Leslie Lamport on Teaching Concurrency

This post is a short discussion on the Leslie Lamport 's paper "Teaching Concurrency".

Lamport's basic premise is that understanding the system the most important part, and engineers often muddy their understanding with implementation details as soon as they start talking about programming languages suitable for concurrency.

He even challenges engineers to come up with the solution for concurrency problems without using "semaphores", "monitors", or any other construct that were invented and provided as a tool. Using those, he says, is like using the 'sort' to routine the language to implement a sorting algorithm.

The modern field of concurrency started with Dijkstra’s 1965 paper on the mutual exclusion problem. For most of the 1970s, one “solved” the mutual exclusion problem by using semaphores or monitors or conditional critical regions or some other language construct. This is like solving the sorting problem by using a programming language with a sort command. Most of your colleagues can explain how to implement mutual exclusion using a semaphore. How many of them can answer the following question: Can one implement mutual exclusion without using lower-level constructs that, like semaphores, assume mutually exclusive access to a resource?

Lamport's approach to problem solving suggests, we need to think of computing problem as series of states instead of series of steps. I think, series of steps tend to give some linearity the approach, while series of states tend to indicate that sub-parts of the system can have multiple states and the next state each sub-part can take only depends upon the current state and action that leads the state transition to the next state.

It is more useful to think about states than sequences of steps because what a computing device does next depends on its current state, not on what steps it took in the past.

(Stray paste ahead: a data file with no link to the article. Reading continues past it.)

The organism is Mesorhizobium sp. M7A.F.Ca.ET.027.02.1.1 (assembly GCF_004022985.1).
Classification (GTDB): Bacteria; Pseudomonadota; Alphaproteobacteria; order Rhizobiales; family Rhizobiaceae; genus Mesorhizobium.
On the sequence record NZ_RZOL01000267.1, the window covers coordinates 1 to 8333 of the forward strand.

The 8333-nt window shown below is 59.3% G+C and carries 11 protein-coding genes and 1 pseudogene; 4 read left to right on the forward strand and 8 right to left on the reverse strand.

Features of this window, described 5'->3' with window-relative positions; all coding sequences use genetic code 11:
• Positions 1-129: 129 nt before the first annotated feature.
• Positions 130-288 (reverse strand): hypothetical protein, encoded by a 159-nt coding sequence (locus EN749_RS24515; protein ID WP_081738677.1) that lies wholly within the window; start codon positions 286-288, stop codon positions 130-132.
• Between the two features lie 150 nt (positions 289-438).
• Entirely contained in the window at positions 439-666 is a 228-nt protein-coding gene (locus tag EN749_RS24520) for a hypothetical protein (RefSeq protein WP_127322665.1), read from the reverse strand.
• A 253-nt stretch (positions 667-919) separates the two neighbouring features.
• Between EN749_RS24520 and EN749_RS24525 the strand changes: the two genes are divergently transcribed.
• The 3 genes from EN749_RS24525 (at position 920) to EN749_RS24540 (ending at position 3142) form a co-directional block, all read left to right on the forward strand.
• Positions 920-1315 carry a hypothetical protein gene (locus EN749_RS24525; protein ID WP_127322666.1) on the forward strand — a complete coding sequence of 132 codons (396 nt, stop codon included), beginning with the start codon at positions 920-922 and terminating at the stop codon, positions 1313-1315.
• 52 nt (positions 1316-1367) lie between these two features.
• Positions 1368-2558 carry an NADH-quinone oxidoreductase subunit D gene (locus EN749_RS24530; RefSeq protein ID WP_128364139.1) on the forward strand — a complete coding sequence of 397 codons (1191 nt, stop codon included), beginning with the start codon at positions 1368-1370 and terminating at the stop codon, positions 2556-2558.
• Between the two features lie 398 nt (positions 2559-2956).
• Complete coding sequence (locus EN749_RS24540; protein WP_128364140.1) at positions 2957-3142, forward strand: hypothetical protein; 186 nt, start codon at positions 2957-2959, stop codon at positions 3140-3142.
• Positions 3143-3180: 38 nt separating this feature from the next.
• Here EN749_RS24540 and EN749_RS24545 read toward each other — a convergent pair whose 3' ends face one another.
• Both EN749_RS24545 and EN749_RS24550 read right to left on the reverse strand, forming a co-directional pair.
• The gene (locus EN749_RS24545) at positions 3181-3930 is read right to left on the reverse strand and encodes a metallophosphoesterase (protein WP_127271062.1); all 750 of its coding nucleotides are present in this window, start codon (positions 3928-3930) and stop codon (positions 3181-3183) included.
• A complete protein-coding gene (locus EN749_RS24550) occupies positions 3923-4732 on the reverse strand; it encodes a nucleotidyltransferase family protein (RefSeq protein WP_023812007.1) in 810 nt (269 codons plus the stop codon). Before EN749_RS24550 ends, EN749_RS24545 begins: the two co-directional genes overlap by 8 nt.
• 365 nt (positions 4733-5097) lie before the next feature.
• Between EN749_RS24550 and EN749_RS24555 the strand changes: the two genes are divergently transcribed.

To describe a computation we need to describe a sequence of states. More often, we need to describe the set of computations that can be produced by some particular computing device, such as an algorithm. There is one method that works in practice: describing a set of computations by

  1. the set of all initial initial states and
  2. A next-state relation that describes, for every state, the possible next states that is, the set of states reachable from that state by a single step.

On computational thinking.

How should we describe computations?

Most computer scientists would probably interpret this question to mean, what language should we use? Imagine an art historian answering “how would you describe impressionist painting?” by saying “in French”.

Programming and hardware-design languages don’t help an engineer understand what problem a system should solve. Thinking of computations as sequences of states, rather than as something described by a language, is the first step towards such understanding.

Lamport also describes in great details about importance of problem specification. Sometimes, when the problem is specified clearly and understood problem, the solution becomes easy. Most of our struggles seems to be with coming to grasp the problem specification.

The great contribution of Dijkstra’s paper on mutual exclusion was not his solution; it was stating the problem. (It is remarkable that, in this first paper on the subject, Dijkstra stated all the requirements that distinguish mutual exclusion from fundamentally simpler and less interesting problems.)

On concurrency, itself